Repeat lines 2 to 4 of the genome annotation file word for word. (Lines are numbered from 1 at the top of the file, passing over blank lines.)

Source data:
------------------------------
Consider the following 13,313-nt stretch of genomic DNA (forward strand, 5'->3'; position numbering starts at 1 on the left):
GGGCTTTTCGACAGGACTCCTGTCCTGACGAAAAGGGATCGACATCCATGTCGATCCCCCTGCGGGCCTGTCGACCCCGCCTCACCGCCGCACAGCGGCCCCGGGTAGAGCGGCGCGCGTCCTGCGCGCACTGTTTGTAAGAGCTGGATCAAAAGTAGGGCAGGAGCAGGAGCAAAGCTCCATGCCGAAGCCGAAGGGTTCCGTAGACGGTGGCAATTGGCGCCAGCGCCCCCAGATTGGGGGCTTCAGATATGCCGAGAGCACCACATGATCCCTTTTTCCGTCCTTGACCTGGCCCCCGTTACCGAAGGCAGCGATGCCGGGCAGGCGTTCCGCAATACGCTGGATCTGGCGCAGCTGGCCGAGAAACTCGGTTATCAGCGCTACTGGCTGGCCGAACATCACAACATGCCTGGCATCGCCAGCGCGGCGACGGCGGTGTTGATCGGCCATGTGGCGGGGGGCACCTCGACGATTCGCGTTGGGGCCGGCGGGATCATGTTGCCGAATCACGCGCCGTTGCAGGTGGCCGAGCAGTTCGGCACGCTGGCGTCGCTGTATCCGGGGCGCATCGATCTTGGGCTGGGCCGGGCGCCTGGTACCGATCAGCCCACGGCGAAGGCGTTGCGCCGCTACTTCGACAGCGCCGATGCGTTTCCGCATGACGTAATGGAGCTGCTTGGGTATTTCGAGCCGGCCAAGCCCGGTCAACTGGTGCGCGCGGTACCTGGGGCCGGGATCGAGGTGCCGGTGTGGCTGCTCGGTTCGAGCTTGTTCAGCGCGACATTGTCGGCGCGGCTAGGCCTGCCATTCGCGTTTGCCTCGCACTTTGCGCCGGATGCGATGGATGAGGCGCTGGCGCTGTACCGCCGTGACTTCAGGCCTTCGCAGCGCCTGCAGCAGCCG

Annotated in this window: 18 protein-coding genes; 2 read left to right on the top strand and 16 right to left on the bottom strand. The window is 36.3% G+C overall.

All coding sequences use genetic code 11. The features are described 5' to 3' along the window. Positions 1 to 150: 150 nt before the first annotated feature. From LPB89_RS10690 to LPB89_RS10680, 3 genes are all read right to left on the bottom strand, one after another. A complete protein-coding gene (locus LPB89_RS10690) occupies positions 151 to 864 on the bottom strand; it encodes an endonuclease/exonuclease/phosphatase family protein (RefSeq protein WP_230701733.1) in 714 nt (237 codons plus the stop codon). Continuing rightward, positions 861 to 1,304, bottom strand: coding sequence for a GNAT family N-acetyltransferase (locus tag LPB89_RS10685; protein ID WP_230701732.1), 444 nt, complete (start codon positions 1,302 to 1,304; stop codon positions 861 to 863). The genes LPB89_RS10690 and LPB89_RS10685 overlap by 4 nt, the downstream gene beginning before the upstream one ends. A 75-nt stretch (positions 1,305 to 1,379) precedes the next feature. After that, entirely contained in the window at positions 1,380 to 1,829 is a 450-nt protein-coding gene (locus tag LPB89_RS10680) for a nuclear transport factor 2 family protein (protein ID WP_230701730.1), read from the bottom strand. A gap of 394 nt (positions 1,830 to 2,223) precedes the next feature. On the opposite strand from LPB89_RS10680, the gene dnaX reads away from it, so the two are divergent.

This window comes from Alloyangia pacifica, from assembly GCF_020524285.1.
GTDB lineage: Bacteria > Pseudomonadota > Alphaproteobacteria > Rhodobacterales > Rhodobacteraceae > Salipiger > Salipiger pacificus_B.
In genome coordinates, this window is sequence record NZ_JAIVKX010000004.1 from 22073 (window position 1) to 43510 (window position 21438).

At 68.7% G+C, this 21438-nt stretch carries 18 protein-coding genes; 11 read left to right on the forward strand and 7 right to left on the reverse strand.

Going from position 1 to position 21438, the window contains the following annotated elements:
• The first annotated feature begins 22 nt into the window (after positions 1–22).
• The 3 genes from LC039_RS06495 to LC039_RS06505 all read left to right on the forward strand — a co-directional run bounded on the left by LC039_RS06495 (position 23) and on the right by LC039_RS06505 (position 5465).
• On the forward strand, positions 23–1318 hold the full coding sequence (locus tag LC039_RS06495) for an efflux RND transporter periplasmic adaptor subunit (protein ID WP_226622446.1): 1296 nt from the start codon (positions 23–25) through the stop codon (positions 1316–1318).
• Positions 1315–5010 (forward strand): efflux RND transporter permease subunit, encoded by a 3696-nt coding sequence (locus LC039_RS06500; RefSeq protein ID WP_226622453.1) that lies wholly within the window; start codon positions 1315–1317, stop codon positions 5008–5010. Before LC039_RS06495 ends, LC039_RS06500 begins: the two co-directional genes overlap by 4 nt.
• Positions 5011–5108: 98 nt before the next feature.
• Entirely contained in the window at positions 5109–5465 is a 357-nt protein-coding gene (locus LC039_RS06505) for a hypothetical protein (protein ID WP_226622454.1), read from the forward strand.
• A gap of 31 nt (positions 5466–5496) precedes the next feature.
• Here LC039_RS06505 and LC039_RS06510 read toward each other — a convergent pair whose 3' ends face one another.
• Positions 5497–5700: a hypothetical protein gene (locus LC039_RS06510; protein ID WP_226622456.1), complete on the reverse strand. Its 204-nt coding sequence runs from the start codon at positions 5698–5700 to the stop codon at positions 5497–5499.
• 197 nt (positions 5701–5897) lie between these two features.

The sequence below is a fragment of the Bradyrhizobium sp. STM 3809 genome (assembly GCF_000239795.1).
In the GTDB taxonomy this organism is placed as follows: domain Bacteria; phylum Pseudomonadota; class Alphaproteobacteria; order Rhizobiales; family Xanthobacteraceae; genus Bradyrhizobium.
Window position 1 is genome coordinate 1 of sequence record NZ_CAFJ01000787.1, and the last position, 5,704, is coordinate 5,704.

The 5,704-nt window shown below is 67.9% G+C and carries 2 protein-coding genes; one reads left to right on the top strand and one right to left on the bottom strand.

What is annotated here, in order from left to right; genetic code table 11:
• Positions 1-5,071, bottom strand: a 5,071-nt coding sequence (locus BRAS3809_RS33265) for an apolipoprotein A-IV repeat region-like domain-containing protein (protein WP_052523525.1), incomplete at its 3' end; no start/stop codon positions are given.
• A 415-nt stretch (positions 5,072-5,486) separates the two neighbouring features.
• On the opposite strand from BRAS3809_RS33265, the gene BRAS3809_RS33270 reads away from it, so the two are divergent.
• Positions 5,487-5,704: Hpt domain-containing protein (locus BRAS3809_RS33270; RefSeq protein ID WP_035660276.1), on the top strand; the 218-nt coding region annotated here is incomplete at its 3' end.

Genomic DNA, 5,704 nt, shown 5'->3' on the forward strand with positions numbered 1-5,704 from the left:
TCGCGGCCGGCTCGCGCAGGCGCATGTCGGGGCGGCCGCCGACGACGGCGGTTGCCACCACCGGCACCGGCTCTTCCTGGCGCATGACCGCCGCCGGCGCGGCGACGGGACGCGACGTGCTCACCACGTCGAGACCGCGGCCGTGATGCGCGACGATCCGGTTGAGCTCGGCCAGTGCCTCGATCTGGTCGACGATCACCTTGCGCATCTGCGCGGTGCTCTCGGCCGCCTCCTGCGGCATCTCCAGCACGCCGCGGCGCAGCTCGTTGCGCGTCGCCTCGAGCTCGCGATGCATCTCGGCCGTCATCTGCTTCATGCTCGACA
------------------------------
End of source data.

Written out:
GGGCTTTTCGACAGGACTCCTGTCCTGACGAAAAGGGATCGACATCCATGTCGATCCCCCTGCGGGCCTGTCGACCCCGCCTCACCGCCGCACAGCGGCCCCGGGTAGAGCGGCGCGCGTCCTGCGCGCACTGTTTGTAAGAGCTGGATCAAAAGTAGGGCAGGAGCAGGAGCAAAGCTCCATGCCGAAGCCGAAGGGTTCCGTAGACGGTGGCAATTGGCGCCAGCGCCCCCAGATTGGGGGCTTCAGATATGCCGAGAGCACCACATGATCCCTTTTTCCGTCCTTGACCTGGCCCCCGTTACCGAAGGCAGCGATGCCGGGCAGGCGTTCCGCAATACGCTGGATCTGGCGCAGCTGGCCGAGAAACTCGGTTATCAGCGCTACTGGCTGGCCGAACATCACAACATGCCTGGCATCGCCAGCGCGGCGACGGCGGTGTTGATCGGCCATGTGGCGGGGGGCACCTCGACGATTCGCGTTGGGGCCGGCGGGATCATGTTGCCGAATCACGCGCCGTTGCAGGTGGCCGAGCAGTTCGGCACGCTGGCGTCGCTGTATCCGGGGCGCATCGATCTTGGGCTGGGCCGGGCGCCTGGTACCGATCAGCCCACGGCGAAGGCGTTGCGCCGCTACTTCGACAGCGCCGATGCGTTTCCGCATGACGTAATGGAGCTGCTTGGGTATTTCGAGCCGGCCAAGCCCGGTCAACTGGTGCGCGCGGTACCTGGGGCCGGGATCGAGGTGCCGGTGTGGCTGCTCGGTTCGAGCTTGTTCAGCGCGACATTGTCGGCGCGGCTAGGCCTGCCATTCGCGTTTGCCTCGCACTTTGCGCCGGATGCGATGGATGAGGCGCTGGCGCTGTACCGCCGTGACTTCAGGCCTTCGCAGCGCCTGCAGCAGCCG

Annotated in this window: 18 protein-coding genes; 2 read left to right on the top strand and 16 right to left on the bottom strand. The window is 36.3% G+C overall.

All coding sequences use genetic code 11. The features are described 5' to 3' along the window. Positions 1 to 150: 150 nt before the first annotated feature. From LPB89_RS10690 to LPB89_RS10680, 3 genes are all read right to left on the bottom strand, one after another. A complete protein-coding gene (locus LPB89_RS10690) occupies positions 151 to 864 on the bottom strand; it encodes an endonuclease/exonuclease/phosphatase family protein (RefSeq protein WP_230701733.1) in 714 nt (237 codons plus the stop codon). Continuing rightward, positions 861 to 1,304, bottom strand: coding sequence for a GNAT family N-acetyltransferase (locus tag LPB89_RS10685; protein ID WP_230701732.1), 444 nt, complete (start codon positions 1,302 to 1,304; stop codon positions 861 to 863). The genes LPB89_RS10690 and LPB89_RS10685 overlap by 4 nt, the downstream gene beginning before the upstream one ends. A 75-nt stretch (positions 1,305 to 1,379) precedes the next feature. After that, entirely contained in the window at positions 1,380 to 1,829 is a 450-nt protein-coding gene (locus tag LPB89_RS10680) for a nuclear transport factor 2 family protein (protein ID WP_230701730.1), read from the bottom strand. A gap of 394 nt (positions 1,830 to 2,223) precedes the next feature. On the opposite strand from LPB89_RS10680, the gene dnaX reads away from it, so the two are divergent.